music -- and the barrier is lowered in a way that gives them control over
how they experience it -- I think those are positive things.
As Napster grew and ultimately hit its peak, if you look at CD sales
[they] were up as long as Napster was popular. The point at which Napster
started filtering (blocking out certain songs after a court order in March
2001) is the point at which the record industry announced that this
constant increase in their CD sales suddenly changed.
WSJ: If you were able to do it over again, is there anything you would do
differently from a technical or legal perspective to ensure Napster's
Mr. Fanning: There are certainly areas I can identify where there were
poor decisions on the part of the company, but each of those decisions
certainly had a justification. As soon as we brought in our first CEO, we
were trying to talk to the record companies about obtaining licenses.
We've always had an interest in paying artists and rights-holders based on
usage if we could come up with a business model that made sense for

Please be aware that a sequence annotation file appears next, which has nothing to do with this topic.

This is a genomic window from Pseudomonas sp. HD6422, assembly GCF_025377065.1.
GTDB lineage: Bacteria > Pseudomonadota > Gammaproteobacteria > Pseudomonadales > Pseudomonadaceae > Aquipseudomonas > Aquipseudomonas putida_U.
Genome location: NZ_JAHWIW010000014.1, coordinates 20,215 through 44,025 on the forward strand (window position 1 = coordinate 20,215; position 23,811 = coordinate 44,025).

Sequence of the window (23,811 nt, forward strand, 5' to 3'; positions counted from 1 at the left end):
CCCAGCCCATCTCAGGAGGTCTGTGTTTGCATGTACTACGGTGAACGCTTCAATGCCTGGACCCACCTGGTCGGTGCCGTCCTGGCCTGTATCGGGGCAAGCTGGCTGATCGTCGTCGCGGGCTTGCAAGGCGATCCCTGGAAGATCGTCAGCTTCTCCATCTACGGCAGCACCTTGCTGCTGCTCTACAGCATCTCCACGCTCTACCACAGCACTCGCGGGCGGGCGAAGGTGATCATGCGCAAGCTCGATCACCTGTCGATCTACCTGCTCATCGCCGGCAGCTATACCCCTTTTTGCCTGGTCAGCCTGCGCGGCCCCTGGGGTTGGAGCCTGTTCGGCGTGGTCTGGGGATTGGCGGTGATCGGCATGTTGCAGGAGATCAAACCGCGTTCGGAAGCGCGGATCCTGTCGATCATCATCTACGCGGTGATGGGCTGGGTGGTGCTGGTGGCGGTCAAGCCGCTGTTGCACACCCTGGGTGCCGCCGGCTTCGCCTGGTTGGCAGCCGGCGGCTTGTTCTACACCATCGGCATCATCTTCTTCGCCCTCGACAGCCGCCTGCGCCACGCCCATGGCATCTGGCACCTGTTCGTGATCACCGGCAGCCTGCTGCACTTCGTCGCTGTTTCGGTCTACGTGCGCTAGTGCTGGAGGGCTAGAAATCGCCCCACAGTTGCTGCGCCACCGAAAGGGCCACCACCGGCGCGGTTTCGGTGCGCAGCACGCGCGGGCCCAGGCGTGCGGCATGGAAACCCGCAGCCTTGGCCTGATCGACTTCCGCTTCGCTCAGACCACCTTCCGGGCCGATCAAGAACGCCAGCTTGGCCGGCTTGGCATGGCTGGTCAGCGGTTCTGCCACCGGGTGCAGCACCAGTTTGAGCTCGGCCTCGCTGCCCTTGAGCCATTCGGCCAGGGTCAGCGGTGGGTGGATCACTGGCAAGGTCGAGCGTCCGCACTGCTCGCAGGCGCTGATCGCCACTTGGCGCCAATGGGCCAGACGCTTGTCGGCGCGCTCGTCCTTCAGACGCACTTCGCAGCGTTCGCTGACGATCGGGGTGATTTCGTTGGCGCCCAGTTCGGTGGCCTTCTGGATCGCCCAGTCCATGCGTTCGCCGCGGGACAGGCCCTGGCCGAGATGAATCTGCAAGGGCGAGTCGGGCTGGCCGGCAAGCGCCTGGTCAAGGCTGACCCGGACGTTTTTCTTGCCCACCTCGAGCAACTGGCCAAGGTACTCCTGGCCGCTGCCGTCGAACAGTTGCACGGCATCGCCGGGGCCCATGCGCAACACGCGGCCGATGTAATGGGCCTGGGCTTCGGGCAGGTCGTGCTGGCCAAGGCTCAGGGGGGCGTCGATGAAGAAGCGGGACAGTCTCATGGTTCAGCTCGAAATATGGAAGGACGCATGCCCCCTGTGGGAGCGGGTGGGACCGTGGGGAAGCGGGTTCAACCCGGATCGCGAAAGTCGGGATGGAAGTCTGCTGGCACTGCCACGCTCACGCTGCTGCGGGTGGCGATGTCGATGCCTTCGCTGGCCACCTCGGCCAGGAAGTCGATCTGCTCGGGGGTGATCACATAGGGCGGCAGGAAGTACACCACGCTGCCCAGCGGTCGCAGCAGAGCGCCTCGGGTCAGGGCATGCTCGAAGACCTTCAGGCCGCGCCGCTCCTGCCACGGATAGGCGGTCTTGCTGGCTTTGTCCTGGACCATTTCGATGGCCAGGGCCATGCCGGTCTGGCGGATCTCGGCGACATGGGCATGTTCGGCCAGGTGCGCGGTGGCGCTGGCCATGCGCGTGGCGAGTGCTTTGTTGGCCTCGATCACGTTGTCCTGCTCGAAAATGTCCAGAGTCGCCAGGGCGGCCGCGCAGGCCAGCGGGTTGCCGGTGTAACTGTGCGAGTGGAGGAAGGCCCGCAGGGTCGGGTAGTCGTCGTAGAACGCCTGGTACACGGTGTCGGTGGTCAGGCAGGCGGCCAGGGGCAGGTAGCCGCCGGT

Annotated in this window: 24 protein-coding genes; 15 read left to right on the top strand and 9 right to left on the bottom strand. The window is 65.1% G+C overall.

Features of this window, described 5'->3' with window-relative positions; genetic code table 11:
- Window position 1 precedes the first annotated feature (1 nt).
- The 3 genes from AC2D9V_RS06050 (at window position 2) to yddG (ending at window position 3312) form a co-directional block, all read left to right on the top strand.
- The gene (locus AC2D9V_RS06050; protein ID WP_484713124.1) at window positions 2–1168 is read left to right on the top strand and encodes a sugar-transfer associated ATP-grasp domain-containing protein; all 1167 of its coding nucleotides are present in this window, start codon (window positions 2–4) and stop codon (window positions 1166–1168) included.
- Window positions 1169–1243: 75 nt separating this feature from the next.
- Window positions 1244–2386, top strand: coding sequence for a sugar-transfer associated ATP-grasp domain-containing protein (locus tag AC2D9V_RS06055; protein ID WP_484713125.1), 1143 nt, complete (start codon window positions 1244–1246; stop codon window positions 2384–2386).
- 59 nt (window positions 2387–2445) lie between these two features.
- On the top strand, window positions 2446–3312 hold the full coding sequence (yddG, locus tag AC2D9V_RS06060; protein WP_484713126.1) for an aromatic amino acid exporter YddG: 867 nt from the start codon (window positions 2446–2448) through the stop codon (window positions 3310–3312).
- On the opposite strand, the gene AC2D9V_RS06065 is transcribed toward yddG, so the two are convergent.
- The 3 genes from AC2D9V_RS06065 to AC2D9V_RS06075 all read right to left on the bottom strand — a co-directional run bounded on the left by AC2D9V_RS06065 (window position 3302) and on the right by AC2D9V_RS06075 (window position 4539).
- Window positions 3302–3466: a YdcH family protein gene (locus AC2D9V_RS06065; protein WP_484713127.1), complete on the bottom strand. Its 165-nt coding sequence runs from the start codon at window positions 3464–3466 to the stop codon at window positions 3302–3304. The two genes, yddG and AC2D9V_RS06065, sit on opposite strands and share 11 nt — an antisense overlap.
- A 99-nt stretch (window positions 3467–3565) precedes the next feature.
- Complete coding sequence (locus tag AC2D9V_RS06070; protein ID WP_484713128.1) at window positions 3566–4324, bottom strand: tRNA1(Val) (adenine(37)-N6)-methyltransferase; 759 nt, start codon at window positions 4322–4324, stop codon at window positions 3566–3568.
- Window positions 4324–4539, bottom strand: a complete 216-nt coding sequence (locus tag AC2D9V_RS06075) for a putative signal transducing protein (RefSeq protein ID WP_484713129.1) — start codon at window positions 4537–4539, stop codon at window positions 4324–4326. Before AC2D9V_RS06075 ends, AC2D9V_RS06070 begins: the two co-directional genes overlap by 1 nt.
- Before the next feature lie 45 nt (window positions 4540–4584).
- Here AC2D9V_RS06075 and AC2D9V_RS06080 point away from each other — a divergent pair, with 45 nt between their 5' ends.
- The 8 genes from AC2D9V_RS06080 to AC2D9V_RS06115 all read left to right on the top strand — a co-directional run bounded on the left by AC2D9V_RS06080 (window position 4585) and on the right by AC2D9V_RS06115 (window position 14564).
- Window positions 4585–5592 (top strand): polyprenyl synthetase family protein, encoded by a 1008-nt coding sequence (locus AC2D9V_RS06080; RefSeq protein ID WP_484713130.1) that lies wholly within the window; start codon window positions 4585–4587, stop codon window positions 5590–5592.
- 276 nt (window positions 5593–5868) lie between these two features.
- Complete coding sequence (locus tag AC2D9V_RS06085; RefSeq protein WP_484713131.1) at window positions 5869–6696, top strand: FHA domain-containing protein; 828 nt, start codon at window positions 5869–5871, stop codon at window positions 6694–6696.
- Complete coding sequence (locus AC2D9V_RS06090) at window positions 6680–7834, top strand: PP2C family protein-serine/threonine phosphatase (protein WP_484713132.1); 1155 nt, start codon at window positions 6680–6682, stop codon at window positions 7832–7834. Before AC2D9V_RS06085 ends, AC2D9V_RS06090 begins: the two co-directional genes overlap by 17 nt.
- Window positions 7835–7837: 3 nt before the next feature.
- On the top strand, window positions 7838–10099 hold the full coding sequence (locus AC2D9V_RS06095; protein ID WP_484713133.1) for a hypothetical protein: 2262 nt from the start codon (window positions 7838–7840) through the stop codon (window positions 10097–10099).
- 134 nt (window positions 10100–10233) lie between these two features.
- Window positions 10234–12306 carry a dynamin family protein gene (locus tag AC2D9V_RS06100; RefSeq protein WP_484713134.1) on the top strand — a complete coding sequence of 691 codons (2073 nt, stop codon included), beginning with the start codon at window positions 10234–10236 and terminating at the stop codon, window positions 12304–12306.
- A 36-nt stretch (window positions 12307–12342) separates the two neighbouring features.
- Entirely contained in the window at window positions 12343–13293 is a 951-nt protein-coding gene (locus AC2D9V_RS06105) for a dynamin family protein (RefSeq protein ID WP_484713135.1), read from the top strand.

everyone involved. We were pursuing those from the start.
On a personal level, I can certainly think of some things I would have
done better as far as managing my time and living a healthy lifestyle.
WSJ: Were you spending an unhealthy amount of time at the company?
Mr. Fanning: For sure. I was spending a lot of time on technology
development. We would create artificial emergencies and stay up for days
at a time writing code. Toward the latter part, after we'd had so many
emergencies, so many up and downs on the roller coaster that was Napster,
I learned to stay focused and ignore some of the outside influences. It
helped me mentally to accomplish a lot more and do higher quality work.
We kind of got wrapped up in the lawsuit [with the recording industry]. It
was important to stay focused on representing why we believed we were
right and certainly put our time and money into protecting the company
legally. I think the product certainly suffered a bit in the process.
WSJ: Napster was hugely popular although unprofitable, and never struck it
rich by going public or selling to a larger company. Do you feel any
bitterness about having missed out on the big money of the Internet era?